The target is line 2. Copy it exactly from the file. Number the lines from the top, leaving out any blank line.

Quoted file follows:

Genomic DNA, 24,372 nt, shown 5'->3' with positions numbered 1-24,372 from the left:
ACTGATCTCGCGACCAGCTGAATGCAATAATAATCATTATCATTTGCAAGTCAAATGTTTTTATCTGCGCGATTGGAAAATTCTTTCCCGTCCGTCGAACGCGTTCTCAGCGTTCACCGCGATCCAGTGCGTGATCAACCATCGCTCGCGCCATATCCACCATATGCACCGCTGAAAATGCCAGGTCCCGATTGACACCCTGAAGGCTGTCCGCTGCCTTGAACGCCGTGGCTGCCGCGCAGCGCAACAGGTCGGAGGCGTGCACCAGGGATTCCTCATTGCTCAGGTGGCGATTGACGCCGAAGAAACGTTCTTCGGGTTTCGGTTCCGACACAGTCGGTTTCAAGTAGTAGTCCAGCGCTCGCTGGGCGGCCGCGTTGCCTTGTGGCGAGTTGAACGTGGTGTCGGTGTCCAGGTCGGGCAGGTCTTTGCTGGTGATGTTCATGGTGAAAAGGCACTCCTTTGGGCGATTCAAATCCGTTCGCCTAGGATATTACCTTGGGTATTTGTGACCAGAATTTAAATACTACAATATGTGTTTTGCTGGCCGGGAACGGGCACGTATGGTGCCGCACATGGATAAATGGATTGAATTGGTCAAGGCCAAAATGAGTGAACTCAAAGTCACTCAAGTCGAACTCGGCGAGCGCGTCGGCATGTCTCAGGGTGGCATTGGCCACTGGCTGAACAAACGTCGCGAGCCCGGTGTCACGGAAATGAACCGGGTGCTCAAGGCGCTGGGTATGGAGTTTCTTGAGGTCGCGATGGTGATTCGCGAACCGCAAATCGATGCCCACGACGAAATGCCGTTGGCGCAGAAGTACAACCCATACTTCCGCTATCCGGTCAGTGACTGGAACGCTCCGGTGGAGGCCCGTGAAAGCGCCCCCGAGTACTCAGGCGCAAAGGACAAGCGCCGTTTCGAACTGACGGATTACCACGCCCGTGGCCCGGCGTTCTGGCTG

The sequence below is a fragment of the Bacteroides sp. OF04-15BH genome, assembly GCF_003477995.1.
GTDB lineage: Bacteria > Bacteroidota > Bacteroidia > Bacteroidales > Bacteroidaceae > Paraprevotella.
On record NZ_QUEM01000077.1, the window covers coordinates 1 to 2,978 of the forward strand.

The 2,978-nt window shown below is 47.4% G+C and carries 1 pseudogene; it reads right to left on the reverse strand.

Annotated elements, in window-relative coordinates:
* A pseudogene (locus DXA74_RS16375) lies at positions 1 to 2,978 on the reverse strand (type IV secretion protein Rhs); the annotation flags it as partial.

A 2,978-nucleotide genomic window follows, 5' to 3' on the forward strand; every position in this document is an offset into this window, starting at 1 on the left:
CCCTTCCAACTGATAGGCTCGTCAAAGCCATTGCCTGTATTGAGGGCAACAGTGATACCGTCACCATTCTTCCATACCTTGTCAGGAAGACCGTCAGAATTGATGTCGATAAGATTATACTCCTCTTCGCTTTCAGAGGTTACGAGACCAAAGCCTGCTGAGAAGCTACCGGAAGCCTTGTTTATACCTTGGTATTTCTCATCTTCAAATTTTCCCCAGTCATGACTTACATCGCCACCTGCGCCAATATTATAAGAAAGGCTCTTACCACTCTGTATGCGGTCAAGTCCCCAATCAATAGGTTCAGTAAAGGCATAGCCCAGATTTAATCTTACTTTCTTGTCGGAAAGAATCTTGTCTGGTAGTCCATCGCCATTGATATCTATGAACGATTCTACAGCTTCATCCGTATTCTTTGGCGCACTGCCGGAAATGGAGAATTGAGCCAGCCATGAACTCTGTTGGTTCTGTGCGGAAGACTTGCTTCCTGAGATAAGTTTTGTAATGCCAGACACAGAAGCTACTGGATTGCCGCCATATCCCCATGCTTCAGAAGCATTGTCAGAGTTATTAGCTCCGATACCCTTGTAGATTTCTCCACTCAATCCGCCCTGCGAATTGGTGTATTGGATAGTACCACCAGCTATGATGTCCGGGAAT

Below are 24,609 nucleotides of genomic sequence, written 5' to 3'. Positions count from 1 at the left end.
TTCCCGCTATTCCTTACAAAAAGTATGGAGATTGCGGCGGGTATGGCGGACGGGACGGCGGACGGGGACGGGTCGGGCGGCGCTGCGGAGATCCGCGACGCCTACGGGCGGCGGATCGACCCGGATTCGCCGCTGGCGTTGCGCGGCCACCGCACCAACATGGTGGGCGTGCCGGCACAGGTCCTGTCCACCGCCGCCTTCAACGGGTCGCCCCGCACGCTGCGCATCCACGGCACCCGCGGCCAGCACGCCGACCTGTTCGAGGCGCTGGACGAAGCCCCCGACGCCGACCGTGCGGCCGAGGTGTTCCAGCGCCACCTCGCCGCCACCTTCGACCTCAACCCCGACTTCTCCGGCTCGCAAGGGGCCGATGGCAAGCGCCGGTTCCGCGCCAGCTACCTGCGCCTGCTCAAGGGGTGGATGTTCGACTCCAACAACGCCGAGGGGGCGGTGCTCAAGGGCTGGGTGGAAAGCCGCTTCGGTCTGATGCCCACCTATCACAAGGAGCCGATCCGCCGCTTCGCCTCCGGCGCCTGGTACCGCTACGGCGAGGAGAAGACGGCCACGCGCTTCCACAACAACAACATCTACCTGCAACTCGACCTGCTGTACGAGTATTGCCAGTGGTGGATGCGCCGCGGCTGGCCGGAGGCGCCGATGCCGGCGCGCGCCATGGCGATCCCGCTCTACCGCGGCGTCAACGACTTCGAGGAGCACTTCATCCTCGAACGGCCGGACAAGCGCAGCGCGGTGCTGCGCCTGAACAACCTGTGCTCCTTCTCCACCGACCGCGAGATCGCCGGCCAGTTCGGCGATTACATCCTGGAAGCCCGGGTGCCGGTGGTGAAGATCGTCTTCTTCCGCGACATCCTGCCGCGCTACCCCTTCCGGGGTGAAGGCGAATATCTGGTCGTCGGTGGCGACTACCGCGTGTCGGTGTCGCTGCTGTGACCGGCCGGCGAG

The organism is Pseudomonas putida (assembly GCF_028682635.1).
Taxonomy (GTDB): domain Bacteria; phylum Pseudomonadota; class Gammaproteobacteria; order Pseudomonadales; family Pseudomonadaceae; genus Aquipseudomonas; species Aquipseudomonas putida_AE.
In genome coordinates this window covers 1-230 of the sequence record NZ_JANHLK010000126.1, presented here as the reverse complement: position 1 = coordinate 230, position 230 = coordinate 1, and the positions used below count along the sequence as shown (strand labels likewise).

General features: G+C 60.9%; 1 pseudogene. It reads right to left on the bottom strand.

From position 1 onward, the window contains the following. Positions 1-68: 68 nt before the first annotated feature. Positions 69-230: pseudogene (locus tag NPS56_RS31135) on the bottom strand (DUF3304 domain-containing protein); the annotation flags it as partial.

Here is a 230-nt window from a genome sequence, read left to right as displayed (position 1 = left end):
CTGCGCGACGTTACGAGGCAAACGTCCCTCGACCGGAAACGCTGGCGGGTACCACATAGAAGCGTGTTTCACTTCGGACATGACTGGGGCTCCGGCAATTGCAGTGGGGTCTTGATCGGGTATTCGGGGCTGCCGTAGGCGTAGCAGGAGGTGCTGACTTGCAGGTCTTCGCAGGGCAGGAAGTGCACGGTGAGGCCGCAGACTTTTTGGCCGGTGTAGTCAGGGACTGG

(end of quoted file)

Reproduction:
ACTGATCTCGCGACCAGCTGAATGCAATAATAATCATTATCATTTGCAAGTCAAATGTTTTTATCTGCGCGATTGGAAAATTCTTTCCCGTCCGTCGAACGCGTTCTCAGCGTTCACCGCGATCCAGTGCGTGATCAACCATCGCTCGCGCCATATCCACCATATGCACCGCTGAAAATGCCAGGTCCCGATTGACACCCTGAAGGCTGTCCGCTGCCTTGAACGCCGTGGCTGCCGCGCAGCGCAACAGGTCGGAGGCGTGCACCAGGGATTCCTCATTGCTCAGGTGGCGATTGACGCCGAAGAAACGTTCTTCGGGTTTCGGTTCCGACACAGTCGGTTTCAAGTAGTAGTCCAGCGCTCGCTGGGCGGCCGCGTTGCCTTGTGGCGAGTTGAACGTGGTGTCGGTGTCCAGGTCGGGCAGGTCTTTGCTGGTGATGTTCATGGTGAAAAGGCACTCCTTTGGGCGATTCAAATCCGTTCGCCTAGGATATTACCTTGGGTATTTGTGACCAGAATTTAAATACTACAATATGTGTTTTGCTGGCCGGGAACGGGCACGTATGGTGCCGCACATGGATAAATGGATTGAATTGGTCAAGGCCAAAATGAGTGAACTCAAAGTCACTCAAGTCGAACTCGGCGAGCGCGTCGGCATGTCTCAGGGTGGCATTGGCCACTGGCTGAACAAACGTCGCGAGCCCGGTGTCACGGAAATGAACCGGGTGCTCAAGGCGCTGGGTATGGAGTTTCTTGAGGTCGCGATGGTGATTCGCGAACCGCAAATCGATGCCCACGACGAAATGCCGTTGGCGCAGAAGTACAACCCATACTTCCGCTATCCGGTCAGTGACTGGAACGCTCCGGTGGAGGCCCGTGAAAGCGCCCCCGAGTACTCAGGCGCAAAGGACAAGCGCCGTTTCGAACTGACGGATTACCACGCCCGTGGCCCGGCGTTCTGGCTG